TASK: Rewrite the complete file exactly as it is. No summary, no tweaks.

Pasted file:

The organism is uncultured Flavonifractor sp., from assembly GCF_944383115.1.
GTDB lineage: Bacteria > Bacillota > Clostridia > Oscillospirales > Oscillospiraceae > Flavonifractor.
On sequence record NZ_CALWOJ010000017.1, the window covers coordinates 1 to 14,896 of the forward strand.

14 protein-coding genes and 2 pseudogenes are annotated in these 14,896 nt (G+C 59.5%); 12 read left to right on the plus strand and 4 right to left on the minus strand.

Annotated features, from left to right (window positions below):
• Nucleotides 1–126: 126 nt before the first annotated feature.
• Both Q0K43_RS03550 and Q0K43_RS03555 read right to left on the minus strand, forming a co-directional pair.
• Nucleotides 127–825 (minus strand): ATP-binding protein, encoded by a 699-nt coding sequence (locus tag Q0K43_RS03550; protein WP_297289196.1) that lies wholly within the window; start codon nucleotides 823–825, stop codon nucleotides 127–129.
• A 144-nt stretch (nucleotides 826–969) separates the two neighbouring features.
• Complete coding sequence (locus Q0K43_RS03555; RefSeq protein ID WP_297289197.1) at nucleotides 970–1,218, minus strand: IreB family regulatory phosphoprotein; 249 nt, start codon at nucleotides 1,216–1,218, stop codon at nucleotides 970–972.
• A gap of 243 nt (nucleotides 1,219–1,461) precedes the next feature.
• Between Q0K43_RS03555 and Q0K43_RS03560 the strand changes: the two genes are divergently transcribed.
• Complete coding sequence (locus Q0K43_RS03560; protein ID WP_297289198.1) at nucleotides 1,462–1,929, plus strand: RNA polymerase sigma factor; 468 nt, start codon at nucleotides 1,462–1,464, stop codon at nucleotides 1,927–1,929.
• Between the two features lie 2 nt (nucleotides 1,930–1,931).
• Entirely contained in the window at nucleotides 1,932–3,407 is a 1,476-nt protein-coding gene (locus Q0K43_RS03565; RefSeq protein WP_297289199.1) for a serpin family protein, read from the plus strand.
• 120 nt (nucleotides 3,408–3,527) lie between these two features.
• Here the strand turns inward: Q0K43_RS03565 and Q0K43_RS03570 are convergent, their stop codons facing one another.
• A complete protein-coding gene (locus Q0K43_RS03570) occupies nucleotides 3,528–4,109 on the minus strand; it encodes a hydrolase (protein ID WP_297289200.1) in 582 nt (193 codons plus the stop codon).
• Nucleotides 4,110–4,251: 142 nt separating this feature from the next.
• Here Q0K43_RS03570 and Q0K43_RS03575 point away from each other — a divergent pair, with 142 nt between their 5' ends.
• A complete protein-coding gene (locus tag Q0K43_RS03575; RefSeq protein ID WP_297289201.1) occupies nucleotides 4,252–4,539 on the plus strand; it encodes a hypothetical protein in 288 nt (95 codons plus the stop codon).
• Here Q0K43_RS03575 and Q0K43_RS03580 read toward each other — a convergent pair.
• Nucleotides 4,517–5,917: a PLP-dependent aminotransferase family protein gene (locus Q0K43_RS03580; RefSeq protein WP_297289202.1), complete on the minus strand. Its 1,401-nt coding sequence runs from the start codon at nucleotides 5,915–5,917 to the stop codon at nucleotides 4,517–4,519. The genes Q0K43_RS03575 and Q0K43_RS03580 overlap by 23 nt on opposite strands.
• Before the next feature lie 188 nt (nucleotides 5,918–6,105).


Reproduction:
The organism is uncultured Flavonifractor sp., from assembly GCF_944383115.1.
GTDB lineage: Bacteria > Bacillota > Clostridia > Oscillospirales > Oscillospiraceae > Flavonifractor.
On sequence record NZ_CALWOJ010000017.1, the window covers coordinates 1 to 14,896 of the forward strand.

14 protein-coding genes and 2 pseudogenes are annotated in these 14,896 nt (G+C 59.5%); 12 read left to right on the plus strand and 4 right to left on the minus strand.

Annotated features, from left to right (window positions below):
• Nucleotides 1–126: 126 nt before the first annotated feature.
• Both Q0K43_RS03550 and Q0K43_RS03555 read right to left on the minus strand, forming a co-directional pair.
• Nucleotides 127–825 (minus strand): ATP-binding protein, encoded by a 699-nt coding sequence (locus tag Q0K43_RS03550; protein WP_297289196.1) that lies wholly within the window; start codon nucleotides 823–825, stop codon nucleotides 127–129.
• A 144-nt stretch (nucleotides 826–969) separates the two neighbouring features.
• Complete coding sequence (locus Q0K43_RS03555; RefSeq protein ID WP_297289197.1) at nucleotides 970–1,218, minus strand: IreB family regulatory phosphoprotein; 249 nt, start codon at nucleotides 1,216–1,218, stop codon at nucleotides 970–972.
• A gap of 243 nt (nucleotides 1,219–1,461) precedes the next feature.
• Between Q0K43_RS03555 and Q0K43_RS03560 the strand changes: the two genes are divergently transcribed.
• Complete coding sequence (locus Q0K43_RS03560; protein ID WP_297289198.1) at nucleotides 1,462–1,929, plus strand: RNA polymerase sigma factor; 468 nt, start codon at nucleotides 1,462–1,464, stop codon at nucleotides 1,927–1,929.
• Between the two features lie 2 nt (nucleotides 1,930–1,931).
• Entirely contained in the window at nucleotides 1,932–3,407 is a 1,476-nt protein-coding gene (locus Q0K43_RS03565; RefSeq protein WP_297289199.1) for a serpin family protein, read from the plus strand.
• 120 nt (nucleotides 3,408–3,527) lie between these two features.
• Here the strand turns inward: Q0K43_RS03565 and Q0K43_RS03570 are convergent, their stop codons facing one another.
• A complete protein-coding gene (locus Q0K43_RS03570) occupies nucleotides 3,528–4,109 on the minus strand; it encodes a hydrolase (protein ID WP_297289200.1) in 582 nt (193 codons plus the stop codon).
• Nucleotides 4,110–4,251: 142 nt separating this feature from the next.
• Here Q0K43_RS03570 and Q0K43_RS03575 point away from each other — a divergent pair, with 142 nt between their 5' ends.
• A complete protein-coding gene (locus tag Q0K43_RS03575; RefSeq protein ID WP_297289201.1) occupies nucleotides 4,252–4,539 on the plus strand; it encodes a hypothetical protein in 288 nt (95 codons plus the stop codon).
• Here Q0K43_RS03575 and Q0K43_RS03580 read toward each other — a convergent pair.
• Nucleotides 4,517–5,917: a PLP-dependent aminotransferase family protein gene (locus Q0K43_RS03580; RefSeq protein WP_297289202.1), complete on the minus strand. Its 1,401-nt coding sequence runs from the start codon at nucleotides 5,915–5,917 to the stop codon at nucleotides 4,517–4,519. The genes Q0K43_RS03575 and Q0K43_RS03580 overlap by 23 nt on opposite strands.
• Before the next feature lie 188 nt (nucleotides 5,918–6,105).